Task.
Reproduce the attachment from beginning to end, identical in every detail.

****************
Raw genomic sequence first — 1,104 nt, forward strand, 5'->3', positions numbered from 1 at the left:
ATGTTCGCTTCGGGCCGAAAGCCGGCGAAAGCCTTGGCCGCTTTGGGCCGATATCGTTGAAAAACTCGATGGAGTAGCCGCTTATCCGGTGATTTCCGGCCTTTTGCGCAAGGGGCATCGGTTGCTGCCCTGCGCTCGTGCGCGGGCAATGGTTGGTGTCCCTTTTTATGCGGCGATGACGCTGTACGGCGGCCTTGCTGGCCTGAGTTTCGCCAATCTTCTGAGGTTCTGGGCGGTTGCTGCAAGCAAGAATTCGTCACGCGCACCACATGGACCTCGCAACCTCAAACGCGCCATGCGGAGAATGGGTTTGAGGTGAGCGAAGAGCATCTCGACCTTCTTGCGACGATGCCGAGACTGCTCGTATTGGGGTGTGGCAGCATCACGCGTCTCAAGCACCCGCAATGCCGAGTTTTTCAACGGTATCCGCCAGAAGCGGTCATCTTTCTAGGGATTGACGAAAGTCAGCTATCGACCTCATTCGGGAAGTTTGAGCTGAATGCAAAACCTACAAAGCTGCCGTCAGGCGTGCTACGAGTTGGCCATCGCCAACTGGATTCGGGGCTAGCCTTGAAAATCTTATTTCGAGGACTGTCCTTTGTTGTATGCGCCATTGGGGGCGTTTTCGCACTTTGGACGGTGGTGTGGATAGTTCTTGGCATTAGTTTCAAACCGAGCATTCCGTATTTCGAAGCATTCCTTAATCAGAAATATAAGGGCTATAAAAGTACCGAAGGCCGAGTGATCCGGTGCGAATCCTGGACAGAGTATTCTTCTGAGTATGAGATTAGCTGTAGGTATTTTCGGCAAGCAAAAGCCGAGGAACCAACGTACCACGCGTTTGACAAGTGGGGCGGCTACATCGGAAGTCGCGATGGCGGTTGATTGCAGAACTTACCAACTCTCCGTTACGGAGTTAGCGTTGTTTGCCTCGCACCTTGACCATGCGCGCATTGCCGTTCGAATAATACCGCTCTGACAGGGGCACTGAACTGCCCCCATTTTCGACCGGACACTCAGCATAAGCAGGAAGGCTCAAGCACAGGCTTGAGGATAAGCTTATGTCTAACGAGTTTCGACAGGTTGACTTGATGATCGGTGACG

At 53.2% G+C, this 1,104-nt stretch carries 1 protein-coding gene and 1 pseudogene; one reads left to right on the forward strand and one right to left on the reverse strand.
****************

Raw genomic sequence first — 1,104 nt, forward strand, 5'->3', positions numbered from 1 at the left:
ATGTTCGCTTCGGGCCGAAAGCCGGCGAAAGCCTTGGCCGCTTTGGGCCGATATCGTTGAAAAACTCGATGGAGTAGCCGCTTATCCGGTGATTTCCGGCCTTTTGCGCAAGGGGCATCGGTTGCTGCCCTGCGCTCGTGCGCGGGCAATGGTTGGTGTCCCTTTTTATGCGGCGATGACGCTGTACGGCGGCCTTGCTGGCCTGAGTTTCGCCAATCTTCTGAGGTTCTGGGCGGTTGCTGCAAGCAAGAATTCGTCACGCGCACCACATGGACCTCGCAACCTCAAACGCGCCATGCGGAGAATGGGTTTGAGGTGAGCGAAGAGCATCTCGACCTTCTTGCGACGATGCCGAGACTGCTCGTATTGGGGTGTGGCAGCATCACGCGTCTCAAGCACCCGCAATGCCGAGTTTTTCAACGGTATCCGCCAGAAGCGGTCATCTTTCTAGGGATTGACGAAAGTCAGCTATCGACCTCATTCGGGAAGTTTGAGCTGAATGCAAAACCTACAAAGCTGCCGTCAGGCGTGCTACGAGTTGGCCATCGCCAACTGGATTCGGGGCTAGCCTTGAAAATCTTATTTCGAGGACTGTCCTTTGTTGTATGCGCCATTGGGGGCGTTTTCGCACTTTGGACGGTGGTGTGGATAGTTCTTGGCATTAGTTTCAAACCGAGCATTCCGTATTTCGAAGCATTCCTTAATCAGAAATATAAGGGCTATAAAAGTACCGAAGGCCGAGTGATCCGGTGCGAATCCTGGACAGAGTATTCTTCTGAGTATGAGATTAGCTGTAGGTATTTTCGGCAAGCAAAAGCCGAGGAACCAACGTACCACGCGTTTGACAAGTGGGGCGGCTACATCGGAAGTCGCGATGGCGGTTGATTGCAGAACTTACCAACTCTCCGTTACGGAGTTAGCGTTGTTTGCCTCGCACCTTGACCATGCGCGCATTGCCGTTCGAATAATACCGCTCTGACAGGGGCACTGAACTGCCCCCATTTTCGACCGGACACTCAGCATAAGCAGGAAGGCTCAAGCACAGGCTTGAGGATAAGCTTATGTCTAACGAGTTTCGACAGGTTGACTTGATGATCGGTGACG

At 53.2% G+C, this 1,104-nt stretch carries 1 protein-coding gene and 1 pseudogene; one reads left to right on the forward strand and one right to left on the reverse strand.